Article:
A second set of motives involves potential financial costs to incumbents. One example of a fiscal concern is that an increase in the supply of housing units tends to decrease the market-rate price of housing, thus lowering home values for incumbents. As a result, homeowners may seek to defeat newly proposed housing developments to prevent competition. Similarly, local zoning decision-makers who view their objective as protecting their communities from financial and other risks will try to prevent an inflow of LMI households into lower-cost housing units. (25)
Residents might also fear the impact of new housing on the local government's finances. Local governments fund their own school services, and this, according to Richard Briffault, "provides an incentive for exclusionary zoning and other land use practices whereby affluent communities seek to exclude the less wealthy." (26) Even if a newly constructed apartment building for LMI households brings in more tax revenue than a single-family home, for example, the marginal cost of educating children from the additional units might exceed the marginal increase in property tax revenue. In that case, the development--all else equal -could be a net fiscal cost to the municipality, which a municipality might try to prevent through EZ.
The third category of motives for EZ relates to the environmental risks posed by new housing. In a seminal case concerning New York's Village of Belle Terre, for instance, a local zoning ordinance prohibited occupancy of single-family homes by three or more unrelated people. (27) The less-than-one-square-mile town sought to exclude boarding homes and fraternity houses from the neighboring university. (28) The Supreme Court held that municipalities generally may limit new housing when that housing poses reasonably foreseeable environmental risks, and it found that the Village's fears about congestion and noise were supported by evidence. (29)
Given fiscal and environmental concerns, EZ might seem like a perfectly rational tool for jurisdictions that are only concerned with the wellbeing of preexisting stakeholders and ignore their effects on outsiders. (30) After all, the principal persons harmed by EZ are builders and would-be residents, who frequently do not reside in the jurisdiction and therefore lack political power to hold local zoning officials accountable. (31) The resulting asymmetry in incentives helps explain the continued vitality of EZ. (32) A locality's exclusion of LMI outsiders, however, often imposes significant externalities.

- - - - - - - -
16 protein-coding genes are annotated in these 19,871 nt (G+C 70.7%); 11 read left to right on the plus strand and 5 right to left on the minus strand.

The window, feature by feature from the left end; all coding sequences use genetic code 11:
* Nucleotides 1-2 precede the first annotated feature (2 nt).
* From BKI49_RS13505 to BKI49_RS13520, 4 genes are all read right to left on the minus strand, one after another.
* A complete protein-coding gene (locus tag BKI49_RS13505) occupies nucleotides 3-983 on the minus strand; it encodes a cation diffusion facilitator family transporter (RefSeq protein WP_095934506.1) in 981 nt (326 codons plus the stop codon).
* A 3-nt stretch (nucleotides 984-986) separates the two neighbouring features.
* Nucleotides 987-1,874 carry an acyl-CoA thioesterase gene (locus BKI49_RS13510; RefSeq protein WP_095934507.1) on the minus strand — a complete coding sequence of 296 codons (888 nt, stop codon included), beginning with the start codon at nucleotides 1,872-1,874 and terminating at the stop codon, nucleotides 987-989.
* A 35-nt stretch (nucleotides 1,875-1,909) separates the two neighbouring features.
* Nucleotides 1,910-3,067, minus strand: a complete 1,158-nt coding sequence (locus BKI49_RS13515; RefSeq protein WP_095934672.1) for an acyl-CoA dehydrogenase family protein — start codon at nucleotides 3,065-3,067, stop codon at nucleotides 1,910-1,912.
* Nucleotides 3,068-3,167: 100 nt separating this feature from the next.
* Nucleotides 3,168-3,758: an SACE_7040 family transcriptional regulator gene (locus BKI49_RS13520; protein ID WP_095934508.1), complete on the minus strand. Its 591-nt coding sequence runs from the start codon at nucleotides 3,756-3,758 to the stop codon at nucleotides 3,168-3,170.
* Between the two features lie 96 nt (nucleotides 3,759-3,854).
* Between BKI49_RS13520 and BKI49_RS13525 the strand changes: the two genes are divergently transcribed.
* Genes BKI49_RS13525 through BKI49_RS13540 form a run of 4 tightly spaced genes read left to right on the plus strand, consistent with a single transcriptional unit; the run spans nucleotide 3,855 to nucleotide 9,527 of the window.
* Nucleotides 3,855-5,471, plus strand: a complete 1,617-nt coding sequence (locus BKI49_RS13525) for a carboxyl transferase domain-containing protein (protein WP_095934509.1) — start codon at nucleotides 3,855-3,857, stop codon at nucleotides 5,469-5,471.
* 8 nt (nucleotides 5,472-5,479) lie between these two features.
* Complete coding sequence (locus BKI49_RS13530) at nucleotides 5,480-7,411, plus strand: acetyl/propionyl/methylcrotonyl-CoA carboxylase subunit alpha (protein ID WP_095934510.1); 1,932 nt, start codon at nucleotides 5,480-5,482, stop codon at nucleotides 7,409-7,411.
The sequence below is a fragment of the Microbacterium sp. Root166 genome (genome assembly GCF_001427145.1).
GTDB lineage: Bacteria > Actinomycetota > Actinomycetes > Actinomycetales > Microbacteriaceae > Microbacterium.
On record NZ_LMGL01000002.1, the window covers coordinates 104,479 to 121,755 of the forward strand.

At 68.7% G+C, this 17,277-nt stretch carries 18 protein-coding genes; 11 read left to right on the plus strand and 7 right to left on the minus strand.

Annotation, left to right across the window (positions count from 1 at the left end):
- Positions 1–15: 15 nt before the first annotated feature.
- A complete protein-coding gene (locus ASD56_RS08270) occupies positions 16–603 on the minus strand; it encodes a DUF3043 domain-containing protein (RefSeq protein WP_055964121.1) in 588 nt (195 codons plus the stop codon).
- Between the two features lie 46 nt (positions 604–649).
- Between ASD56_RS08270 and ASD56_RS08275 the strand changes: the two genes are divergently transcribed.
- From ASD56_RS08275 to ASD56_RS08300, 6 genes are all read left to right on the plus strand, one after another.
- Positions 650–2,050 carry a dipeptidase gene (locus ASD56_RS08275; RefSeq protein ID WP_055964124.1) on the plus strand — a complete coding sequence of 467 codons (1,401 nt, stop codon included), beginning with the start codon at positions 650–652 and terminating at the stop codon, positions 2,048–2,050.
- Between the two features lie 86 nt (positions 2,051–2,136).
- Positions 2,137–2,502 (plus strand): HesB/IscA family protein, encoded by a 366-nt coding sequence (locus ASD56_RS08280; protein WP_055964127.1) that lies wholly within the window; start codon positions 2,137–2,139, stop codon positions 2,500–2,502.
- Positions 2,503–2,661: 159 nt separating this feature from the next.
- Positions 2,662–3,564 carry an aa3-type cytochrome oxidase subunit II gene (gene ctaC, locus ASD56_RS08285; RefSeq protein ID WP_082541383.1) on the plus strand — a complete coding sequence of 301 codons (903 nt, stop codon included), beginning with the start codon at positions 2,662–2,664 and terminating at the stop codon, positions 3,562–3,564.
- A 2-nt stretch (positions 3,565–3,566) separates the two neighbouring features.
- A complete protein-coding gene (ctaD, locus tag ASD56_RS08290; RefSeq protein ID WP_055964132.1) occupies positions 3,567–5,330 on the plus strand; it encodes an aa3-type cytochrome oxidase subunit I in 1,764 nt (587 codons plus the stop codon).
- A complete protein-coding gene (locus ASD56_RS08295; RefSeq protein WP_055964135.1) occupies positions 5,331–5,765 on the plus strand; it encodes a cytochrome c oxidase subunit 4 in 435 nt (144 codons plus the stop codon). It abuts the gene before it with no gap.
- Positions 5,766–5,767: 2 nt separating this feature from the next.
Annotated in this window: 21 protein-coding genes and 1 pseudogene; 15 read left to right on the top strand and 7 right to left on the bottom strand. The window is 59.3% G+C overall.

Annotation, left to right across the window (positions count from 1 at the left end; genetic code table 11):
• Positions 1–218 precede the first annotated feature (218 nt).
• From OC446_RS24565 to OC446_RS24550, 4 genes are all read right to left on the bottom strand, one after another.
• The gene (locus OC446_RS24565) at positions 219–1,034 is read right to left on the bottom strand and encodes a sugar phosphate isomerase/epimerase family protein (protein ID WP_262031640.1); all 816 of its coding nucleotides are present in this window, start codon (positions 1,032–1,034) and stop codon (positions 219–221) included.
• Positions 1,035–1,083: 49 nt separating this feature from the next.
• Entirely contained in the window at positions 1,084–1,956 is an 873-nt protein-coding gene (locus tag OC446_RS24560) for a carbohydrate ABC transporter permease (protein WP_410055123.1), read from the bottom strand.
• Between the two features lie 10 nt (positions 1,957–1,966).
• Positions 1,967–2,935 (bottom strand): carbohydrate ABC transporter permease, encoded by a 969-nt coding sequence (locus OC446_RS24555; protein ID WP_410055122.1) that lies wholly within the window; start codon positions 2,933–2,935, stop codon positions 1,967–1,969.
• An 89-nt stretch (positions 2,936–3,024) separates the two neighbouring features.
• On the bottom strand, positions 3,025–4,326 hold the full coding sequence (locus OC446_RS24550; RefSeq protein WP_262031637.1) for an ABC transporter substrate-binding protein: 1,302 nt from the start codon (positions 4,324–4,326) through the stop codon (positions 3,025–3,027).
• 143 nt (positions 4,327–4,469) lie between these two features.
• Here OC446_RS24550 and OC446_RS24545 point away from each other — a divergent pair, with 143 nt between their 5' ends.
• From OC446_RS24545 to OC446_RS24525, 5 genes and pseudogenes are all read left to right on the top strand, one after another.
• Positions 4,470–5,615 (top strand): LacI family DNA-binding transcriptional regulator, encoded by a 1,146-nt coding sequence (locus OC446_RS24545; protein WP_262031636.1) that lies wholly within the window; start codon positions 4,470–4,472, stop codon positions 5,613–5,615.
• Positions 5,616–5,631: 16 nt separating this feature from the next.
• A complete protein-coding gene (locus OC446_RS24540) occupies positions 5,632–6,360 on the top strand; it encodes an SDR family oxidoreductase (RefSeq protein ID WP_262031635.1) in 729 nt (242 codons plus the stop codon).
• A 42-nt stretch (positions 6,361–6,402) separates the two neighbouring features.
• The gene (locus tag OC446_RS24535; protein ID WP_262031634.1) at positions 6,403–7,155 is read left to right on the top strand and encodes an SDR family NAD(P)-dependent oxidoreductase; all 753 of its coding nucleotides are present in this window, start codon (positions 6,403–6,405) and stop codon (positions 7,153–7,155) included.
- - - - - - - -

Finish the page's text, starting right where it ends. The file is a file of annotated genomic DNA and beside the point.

Harms of Exclusionary Zoning
The harms of EZ include severe rent burdens for families, the perpetuation of racial segregation, fiscal harm to already distressed communities, and national economic harm. They are mostly borne by Americans outside the exclusionary jurisdiction. (33)
First, EZ contributes to the nation's affordable-housing crisis. (34) Land-use regulations, in many communities, limit the supply and type of housing available and consequently raise prices. (35) While existing homeowners benefit from higher home values secured by EZ, (36) existing renters, the homeless, and those seeking to move into a jurisdiction are often forced to pay more for housing than they would have in the absence of EZ. In2o15,47.7% of renter households in the fifty-three largest U.S. metropolitan areas spent at least 30% of their pre-tax income on rent and were therefore "rent burdened" according to the federal government's definition. (37) More than 24% of large metropolitan-area renter households spent at least 50% of their pre-tax income and were therefore "severely rent burdened." (38) Beyond limiting a household's capacity to spend money, the high cost of housing directly increases the odds of housing instability, which can entail evictions, environmental damage, and emotional harm. (39) These burdens of housing instability fall disproportionately on black and Hispanic households. (40)
Second, EZ further entrenches patterns of racial segregation. (41) Depending on the regional dynamics, EZ can lead some LMI households to stay within highly segregated inner cities, but it can also push LMI households to the fringes of metropolitan areas. Michelle Wilde Anderson explains that "exclusionary zoning interacts with cities' magnetic pull on wage earners to generate unregulated, peripheral development for low-income families." (42) LMI households frequently move to unincorporated portions of counties, where basic government services are absent (43) or land is more likely to be contaminated. (44) Although the precise impact of EZ on segregation is not yet quantified, Anderson's research helps demonstrate the harm that EZ imposes on LMI populations.
Third, EZ shifts funding burdens for school and municipal expenses to already fiscally constrained localities. Because public schools throughout the United States are predominantly funded through local property taxes, (45) local zoning authorities that exclude poor residents force other jurisdictions with lower-cost housing to bear those education costs. Such costs compound the growing risk of local-government insolvency and bankruptcy throughout the United States. (46)...